I find it utterly amazing that security vendors believe that one size of product and solution can fit in any size organization. Some have had even major summer releases that address scalability and performance in this one-product- fits-all approach. Point and shoot scanners as standalone products can operate in any size environment, but without a dedicated management console, historical reporting, and data warehouse, the solutions fall flat on their faces for mid-size and enterprise clients. Clients in the mid market need a dynamic solution that can scale down to the desktop for ad-hoc assessment and also scale up to meet any regulatory vulnerability management requirements that may be knocking at the door, just like an enterprise client. In addition, for companies of any size, cost is a major factor. Having a single solution that can solve multiple business problems from vulnerability assessment to patch management and endpoint platform protection not only produces a higher return on investment, but also correlates critical security data from attacks, malware, vulnerabilities, and security logs. Outside of using a SIM solution, vulnerability assessment data and attack / malware data generally operate in independent silos and do not have any correlation natively to indicate the true state of an asset.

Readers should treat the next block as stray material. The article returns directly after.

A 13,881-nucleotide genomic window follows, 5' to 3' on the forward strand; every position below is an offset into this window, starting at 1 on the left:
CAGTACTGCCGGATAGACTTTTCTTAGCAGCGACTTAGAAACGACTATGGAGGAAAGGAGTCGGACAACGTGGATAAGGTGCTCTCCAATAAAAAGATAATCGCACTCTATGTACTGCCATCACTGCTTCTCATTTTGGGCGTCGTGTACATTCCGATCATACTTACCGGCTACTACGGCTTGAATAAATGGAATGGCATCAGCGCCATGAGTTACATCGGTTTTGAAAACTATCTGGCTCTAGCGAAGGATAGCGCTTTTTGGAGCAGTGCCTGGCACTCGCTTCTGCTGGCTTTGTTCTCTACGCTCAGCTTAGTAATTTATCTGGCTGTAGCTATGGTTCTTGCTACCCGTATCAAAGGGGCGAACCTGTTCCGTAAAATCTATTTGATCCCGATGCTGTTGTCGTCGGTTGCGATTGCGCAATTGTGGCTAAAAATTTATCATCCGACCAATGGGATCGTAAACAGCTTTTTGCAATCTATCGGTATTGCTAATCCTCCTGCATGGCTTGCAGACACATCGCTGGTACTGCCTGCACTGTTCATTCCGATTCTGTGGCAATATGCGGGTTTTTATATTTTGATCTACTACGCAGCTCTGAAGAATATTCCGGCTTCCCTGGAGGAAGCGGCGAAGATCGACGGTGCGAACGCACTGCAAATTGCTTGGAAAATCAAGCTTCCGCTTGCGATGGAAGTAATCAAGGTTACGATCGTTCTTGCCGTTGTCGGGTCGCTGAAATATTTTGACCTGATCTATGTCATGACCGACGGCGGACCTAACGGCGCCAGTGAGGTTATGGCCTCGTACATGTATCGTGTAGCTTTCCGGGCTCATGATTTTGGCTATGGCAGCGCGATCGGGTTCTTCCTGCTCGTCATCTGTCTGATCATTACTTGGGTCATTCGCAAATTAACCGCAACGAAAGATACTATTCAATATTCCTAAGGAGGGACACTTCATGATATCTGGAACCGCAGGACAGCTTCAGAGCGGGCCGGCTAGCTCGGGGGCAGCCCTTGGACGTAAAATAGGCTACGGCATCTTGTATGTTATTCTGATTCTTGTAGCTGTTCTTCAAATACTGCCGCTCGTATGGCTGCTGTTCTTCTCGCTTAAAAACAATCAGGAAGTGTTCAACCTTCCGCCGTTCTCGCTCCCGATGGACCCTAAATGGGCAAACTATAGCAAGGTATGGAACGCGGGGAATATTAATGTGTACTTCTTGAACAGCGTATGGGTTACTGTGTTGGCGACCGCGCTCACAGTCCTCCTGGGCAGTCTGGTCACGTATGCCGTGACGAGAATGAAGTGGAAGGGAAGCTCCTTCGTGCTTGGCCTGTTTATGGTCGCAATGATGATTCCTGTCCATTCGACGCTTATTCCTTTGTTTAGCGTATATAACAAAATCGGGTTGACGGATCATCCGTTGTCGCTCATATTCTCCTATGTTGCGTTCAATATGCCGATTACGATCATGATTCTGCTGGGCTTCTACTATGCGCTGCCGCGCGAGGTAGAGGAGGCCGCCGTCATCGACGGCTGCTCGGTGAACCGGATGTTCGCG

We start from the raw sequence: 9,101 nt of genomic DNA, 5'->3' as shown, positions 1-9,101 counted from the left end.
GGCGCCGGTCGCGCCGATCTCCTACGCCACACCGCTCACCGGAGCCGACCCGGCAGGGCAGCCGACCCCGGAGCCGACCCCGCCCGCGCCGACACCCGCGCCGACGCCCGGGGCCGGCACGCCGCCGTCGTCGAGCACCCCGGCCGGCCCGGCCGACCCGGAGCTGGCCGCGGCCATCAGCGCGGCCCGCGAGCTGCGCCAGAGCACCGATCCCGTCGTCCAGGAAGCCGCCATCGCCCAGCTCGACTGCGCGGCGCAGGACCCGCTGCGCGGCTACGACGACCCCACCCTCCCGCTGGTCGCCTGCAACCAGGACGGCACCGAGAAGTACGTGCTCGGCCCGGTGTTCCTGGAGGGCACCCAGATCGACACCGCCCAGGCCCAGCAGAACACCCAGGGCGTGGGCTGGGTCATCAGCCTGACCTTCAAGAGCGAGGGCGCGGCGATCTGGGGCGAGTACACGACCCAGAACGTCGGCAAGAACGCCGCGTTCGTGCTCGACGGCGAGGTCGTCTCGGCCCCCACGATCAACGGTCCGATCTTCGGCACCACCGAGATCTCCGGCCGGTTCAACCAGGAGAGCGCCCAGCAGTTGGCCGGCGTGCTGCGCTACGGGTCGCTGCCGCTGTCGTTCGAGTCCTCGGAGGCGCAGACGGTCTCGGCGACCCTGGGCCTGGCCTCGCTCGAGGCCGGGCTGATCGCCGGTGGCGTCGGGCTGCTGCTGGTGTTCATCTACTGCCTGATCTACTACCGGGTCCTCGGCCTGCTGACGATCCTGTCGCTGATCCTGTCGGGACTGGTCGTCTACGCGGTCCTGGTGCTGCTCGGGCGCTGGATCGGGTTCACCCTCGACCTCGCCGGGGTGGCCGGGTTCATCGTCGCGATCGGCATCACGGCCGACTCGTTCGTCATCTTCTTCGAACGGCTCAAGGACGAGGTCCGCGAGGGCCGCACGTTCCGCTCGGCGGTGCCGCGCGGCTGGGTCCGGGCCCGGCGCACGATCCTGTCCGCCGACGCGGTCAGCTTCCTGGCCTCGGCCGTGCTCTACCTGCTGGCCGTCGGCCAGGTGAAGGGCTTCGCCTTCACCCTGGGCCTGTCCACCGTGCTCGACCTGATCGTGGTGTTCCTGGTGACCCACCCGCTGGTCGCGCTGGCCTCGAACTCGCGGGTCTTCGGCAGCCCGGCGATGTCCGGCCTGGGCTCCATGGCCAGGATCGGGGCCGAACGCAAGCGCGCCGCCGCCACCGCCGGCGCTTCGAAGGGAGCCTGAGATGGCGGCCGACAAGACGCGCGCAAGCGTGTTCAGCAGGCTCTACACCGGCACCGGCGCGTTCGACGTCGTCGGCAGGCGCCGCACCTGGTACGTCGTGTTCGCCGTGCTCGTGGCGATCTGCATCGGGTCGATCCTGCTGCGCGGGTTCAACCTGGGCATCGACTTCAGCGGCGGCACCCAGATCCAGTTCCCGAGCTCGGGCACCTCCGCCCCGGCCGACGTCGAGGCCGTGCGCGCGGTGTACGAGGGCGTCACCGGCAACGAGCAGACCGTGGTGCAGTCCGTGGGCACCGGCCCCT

This approach uses a full n-tier architecture and is illustrated below:
Tier 1: Is a comprehensive unified vulnerability management data warehouse called Retina Insight. It allows reporting over long periods of time for virtually any data collected by the Retina solution. Reports can be generated ad-hoc, scheduled, emailed, posted to a portal and even manually designed to meet virtually any business requirement.
Tier 2: Retina CS is a next generation unified vulnerability management console design to meet the business requirements of virtually any unified vulnerability management needs. With complete command and control of distributed scan agents, the ability to manage patches, endpoint protection agents, role-based access, and dynamic reporting, Retina CS exceeds in meeting the challenges clients need for centralized vulnerability management. In addition, Retina CS can replicate events to other tier 2 Retina CS servers to create a multi-tier architecture that scales to hundreds of thousands of assets.
Tier 3: Retina is a vulnerability assessment scanner that is available as a network scanner or local agent. Blink is an Endpoint Protection Platform (EPP) that performs everything from anti-virus to a localized copy of Retina for agent- based assessment. These solutions can be run standalone or connected to Retina CS for complete policy, assessment, and reporting.
For a mid-size company, this flexibility provides the foundation for a solid vulnerability management implementation. Unfortunately, this is still not enough. Knowing what assets are at risk is critical for any size organization, but even more so for mid-sized markets as the separation of duties between security personal and system administrators may not be fully defined or mature within an organization. Retina CS (tier 2) provides advanced asset risk scoring capabilities above and beyond the correlation of data that is unique to Retina. This information goes beyond what CVSS is considering for version 3.0+ and is already generally available.